Blog Post #35: Researching Monstrosity in Greek Literature with Fiona Mitchell

In October, Peopling the Past brings you interviews and reflections from scholars whose work investigates monsters and demons in the ancient world, examining their meaning and symbolism and their deeper connections to human experiences past and present.

1. What brought you to write about ancient myth and monsters?

I think I picked up an interest in myths, and the fantastical characters in them, at quite a young age. My family are from Ireland but I grew up in London and so, when I was little, my extended family sent me books and tapes about Irish myths so I wouldn’t miss out on them. Then, when I took Classical Studies at school and university, it was the mythological texts that I found most compelling. I think it has to do with the way the magical and supernatural elements of the narratives make them so vivid. This is particularly true of the monsters in these texts: their strange and excessive bodies stick in my mind much more than the rest of the stories. I was lucky to have supervisors during my MA and PhD who supported my interest in researching monstrosity. I know of other people who were dissuaded from doing so because it wasn’t thought of as a sufficiently serious area for study.

2. What is your favourite monster to read or write about?

That’s a very difficult question. It depends so much on what I’m working on at any particular time. The winged snakes or the gold-digging ants in Herodotus are always fun to look at and they allow us to think about Greek attitudes to particular locations and what expectations we have of ancient texts we consider “history”. Phanes, a god in the Orphic theogonies, is interesting because he has so many hybrid components (male and female elements, alongside multiple animal parts) but he is not presented as an opponent to another god, instead he is a creator god who produces much of our world. I also love teaching a course on Medusa. Her relationship with vision is fascinating: she is depicted in so many pieces of art, but looking at her should petrify you. So she is presented as an object to view, but one that threatens you if you do.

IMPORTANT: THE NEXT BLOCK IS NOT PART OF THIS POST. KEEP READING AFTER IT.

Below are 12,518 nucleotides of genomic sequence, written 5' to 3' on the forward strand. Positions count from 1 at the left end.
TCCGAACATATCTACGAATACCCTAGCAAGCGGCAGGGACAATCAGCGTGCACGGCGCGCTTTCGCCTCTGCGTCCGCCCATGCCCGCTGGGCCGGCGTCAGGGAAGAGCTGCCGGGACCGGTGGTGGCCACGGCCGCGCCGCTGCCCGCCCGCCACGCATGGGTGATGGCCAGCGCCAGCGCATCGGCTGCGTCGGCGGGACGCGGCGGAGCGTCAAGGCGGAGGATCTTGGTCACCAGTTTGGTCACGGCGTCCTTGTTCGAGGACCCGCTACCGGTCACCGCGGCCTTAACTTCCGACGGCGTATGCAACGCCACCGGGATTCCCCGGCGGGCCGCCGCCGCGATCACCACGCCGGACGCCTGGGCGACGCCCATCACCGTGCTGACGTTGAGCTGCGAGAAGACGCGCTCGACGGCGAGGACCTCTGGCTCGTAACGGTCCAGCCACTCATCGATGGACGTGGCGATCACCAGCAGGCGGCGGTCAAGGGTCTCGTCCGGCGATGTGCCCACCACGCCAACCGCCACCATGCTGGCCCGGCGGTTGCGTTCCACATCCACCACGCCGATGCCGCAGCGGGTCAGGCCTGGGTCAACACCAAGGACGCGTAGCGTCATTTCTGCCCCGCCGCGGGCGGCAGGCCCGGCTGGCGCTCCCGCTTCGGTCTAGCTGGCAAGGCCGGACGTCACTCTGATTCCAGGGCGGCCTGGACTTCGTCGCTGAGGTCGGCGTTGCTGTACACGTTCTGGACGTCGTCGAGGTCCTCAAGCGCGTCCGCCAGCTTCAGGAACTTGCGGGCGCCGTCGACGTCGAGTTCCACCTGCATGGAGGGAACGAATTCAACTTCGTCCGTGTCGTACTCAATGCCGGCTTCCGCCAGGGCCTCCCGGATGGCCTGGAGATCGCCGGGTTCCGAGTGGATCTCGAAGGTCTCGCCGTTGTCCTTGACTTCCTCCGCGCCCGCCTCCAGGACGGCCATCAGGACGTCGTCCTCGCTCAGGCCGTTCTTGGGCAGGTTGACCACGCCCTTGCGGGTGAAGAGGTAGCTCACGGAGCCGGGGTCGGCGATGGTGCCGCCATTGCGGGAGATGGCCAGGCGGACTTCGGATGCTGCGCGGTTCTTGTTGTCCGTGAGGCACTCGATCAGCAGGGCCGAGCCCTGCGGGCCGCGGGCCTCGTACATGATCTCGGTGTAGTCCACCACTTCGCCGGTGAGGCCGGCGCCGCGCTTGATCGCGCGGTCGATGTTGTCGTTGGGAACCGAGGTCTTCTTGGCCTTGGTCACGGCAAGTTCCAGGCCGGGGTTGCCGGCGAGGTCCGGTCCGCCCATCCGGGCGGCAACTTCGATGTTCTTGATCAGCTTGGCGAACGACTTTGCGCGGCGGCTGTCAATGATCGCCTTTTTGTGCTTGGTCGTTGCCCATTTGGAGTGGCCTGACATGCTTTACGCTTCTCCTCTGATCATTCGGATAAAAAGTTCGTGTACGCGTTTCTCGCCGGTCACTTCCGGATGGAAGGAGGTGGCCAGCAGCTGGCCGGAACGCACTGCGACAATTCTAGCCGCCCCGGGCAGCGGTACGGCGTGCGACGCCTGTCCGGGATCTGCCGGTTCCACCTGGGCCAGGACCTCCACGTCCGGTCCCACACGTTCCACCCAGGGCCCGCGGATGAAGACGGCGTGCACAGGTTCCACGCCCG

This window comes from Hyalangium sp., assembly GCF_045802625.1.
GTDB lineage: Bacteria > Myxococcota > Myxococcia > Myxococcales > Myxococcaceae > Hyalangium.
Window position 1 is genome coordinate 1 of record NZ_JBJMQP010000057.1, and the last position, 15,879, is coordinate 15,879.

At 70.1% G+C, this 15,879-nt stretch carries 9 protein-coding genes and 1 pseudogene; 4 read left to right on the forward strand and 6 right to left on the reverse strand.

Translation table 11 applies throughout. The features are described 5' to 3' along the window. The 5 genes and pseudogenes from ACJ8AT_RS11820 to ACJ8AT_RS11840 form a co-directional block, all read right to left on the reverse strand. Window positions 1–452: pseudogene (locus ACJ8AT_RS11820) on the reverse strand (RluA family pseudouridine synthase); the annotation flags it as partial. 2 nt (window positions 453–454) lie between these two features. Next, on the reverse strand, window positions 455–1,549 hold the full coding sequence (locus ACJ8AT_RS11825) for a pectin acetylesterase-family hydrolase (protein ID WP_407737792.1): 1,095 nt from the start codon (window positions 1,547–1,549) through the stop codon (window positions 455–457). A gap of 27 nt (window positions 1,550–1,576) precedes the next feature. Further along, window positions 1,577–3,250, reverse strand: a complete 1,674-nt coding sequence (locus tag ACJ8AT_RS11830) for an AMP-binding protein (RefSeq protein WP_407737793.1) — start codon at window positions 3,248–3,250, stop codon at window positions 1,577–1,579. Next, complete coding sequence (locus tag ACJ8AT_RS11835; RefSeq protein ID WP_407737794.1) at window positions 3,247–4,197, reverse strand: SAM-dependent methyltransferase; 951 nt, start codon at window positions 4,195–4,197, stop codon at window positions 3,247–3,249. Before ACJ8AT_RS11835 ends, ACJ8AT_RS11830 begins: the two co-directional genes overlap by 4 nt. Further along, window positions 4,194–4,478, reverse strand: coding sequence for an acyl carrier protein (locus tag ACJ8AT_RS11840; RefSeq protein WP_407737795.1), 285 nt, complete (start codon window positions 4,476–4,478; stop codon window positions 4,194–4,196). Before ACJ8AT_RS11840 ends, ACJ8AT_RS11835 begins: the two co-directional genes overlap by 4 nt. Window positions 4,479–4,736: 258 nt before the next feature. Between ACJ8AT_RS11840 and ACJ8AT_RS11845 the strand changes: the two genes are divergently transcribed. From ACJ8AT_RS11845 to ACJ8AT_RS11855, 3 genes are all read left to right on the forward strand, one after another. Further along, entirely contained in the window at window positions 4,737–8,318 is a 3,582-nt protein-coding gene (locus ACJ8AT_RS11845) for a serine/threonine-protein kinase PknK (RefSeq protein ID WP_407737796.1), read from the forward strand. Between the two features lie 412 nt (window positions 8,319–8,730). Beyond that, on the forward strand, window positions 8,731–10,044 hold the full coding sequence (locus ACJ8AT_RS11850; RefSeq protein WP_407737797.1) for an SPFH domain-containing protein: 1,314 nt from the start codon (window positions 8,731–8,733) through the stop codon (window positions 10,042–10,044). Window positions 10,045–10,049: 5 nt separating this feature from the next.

Photograph of a painted terracotta pot. It is a close-up of one side of the pot, where figures painted in black are running. A winged Gorgon with profile legs and arms but frontal face and torso runs after a man with profile face, legs, and head, but frontal torso. Both are wearing tunics and winged sandals. There is decorative black-painted ornaments above and below.
Figure 1: Dinos by the Gorgon Painter showing the Gorgon pursuing Perseus, from Etruria, ca. 580 BCE, currently in the Louvre (Public Domain)

3. What kinds of ideas, fears, or relationships to animals/nature do you think are behind the creation of monsters in ancient myth?

A huge question! Hybridity is a very important feature of monstrosity in ancient Greek texts. There are some animal/animal hybrids, and many human/animal ones. So we see a lot of images and texts that are exploring the boundaries between us and animals. Quite a few of these hybrids are female and associated with some sort of threatening sexuality (either their own or that of the gods), such as the Sirens, Scylla, Medusa, etc. These abnormal bodies are used to explore the danger of desire and female bodies. We also frequently see people with strange bodies at the edges of the world (in both mythological and apparently factual texts) such as people with one giant foot, or dog heads. These groups embody an extreme version of the differences we recognize between our own and foreign cultures because their strange bodies are generally tied to some strange cultural practices around food, language, or clothing. So they highlight the identity of the society that produced them: by marking out what is abnormal, they demonstrate what is normal.